Ballet conjures images of tutus, tights, impossible-looking turns on tips of toes and gravity-defying mid-air leaps. If you’ve never taken a ballet class or had a little ballet beginner, then you may not realize those tricky combinations of flicks, kicks, twists, tippy-toe steps, glides, bends and hops emerge from a seriously old set of schematics... Continue Reading →

Barefoot Dancers, Reaching, Emoting

The Relevé of Contemporary Dance … but what is it? The meteoric rise of the hit television show So You Think You Can Dance created a new generation of dance fans, young and old alike, bringing a surge of attention to the many genres of the art form. Ballet, recognizable. Hip-hop, easy to spot. Ballroom... Continue Reading →

New NGB Artistic Director and Dance Department Chair Philip Neal Brings Legacy of Jerome Robbins and George Balanchine

In June, Philip Neal officially joined the Patel Conservatory as the artistic director for Next Generation Ballet and chair of the dance department, the position formerly held by Peter Stark. George Balanchine and Jerome Robbins were to American dance what Babe Ruth and Joe DiMaggio were to baseball. Heavy-hitters, game-changers, larger-than-life personalities, Balanchine and Robbins... Continue Reading →

These Are the People in Your Neighborhood

Several weeks ago, we came across the remarkable 2012 documentary Trash Dance that follows Austin choreographer Allison Orr as she collaborates with the sanitation workers of Austin, TX, whom she has cast as the stars of her latest community dance project. Not all of them are enthusiastic about it. Orr, whose other projects include firefighters,... Continue Reading →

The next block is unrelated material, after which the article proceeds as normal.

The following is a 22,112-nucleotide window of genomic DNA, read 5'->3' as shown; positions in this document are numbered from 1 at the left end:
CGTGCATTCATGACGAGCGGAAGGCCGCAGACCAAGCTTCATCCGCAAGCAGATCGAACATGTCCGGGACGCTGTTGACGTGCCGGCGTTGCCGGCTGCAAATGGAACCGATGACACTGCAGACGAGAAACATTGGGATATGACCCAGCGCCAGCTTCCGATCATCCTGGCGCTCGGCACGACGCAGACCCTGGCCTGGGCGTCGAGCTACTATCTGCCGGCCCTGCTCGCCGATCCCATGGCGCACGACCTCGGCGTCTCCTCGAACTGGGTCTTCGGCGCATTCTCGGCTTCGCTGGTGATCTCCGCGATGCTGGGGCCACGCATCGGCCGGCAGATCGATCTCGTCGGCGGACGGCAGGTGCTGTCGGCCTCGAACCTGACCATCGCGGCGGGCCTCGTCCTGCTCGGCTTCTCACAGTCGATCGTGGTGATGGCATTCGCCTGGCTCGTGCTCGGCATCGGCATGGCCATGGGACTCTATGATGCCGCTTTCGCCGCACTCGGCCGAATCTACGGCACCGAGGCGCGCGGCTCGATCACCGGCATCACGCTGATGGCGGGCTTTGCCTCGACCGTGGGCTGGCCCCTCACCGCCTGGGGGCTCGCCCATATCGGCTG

Diversity in Ballet

Many performing arts lovers shouted “Bravo!,” “Finally!” and “What Took So Long?” when American Ballet Theatre soloist Misty Copeland broke the oft-unspoken color barrier in the European-standards of ballet to become an international star. Her recent commercial for Under Armor went viral, forcing people to rethink their notions of ballet dancers as athletes and also... Continue Reading →

Lights on Tampa: Nick Cave’s HEARD

This isn’t the “of the Bad Seeds” Nick Cave. This is the performance artist Nick Cave who studied at the Ailey School and later joined the faculty at the Art Institute of Chicago. He now serves that institution as the director of the graduate fashion program. If you haven’t heard of him or had a... Continue Reading →

A View from the Feet

By guest blogger Carol Cohen, Mother Matryoshka performer for 5 years Among the whip-thin ballerinas performing grand jetés and assemblés in the Russian Imperial ballet of the Nutcracker, loom the rotund, bouncing figures of the Mother Matryoshkas—eight Russian nesting dolls, appearing in descending order of height and girth. The Matryoshkas--meaning “little mother” in Russian--appear on... Continue Reading →

Cool Facts About Performing Arts: Entrainment

Have you ever heard that clocks ticking at different beats will eventually synch up to tick in time? Well, it’s true. Christiaan Huygens, the Dutch physicist who first identified this process using pendulum clocks, called this curiosity ‘the sympathy of the clocks,’ although what he actually identified was the phenomenon of entrainment, an exceptionally cool... Continue Reading →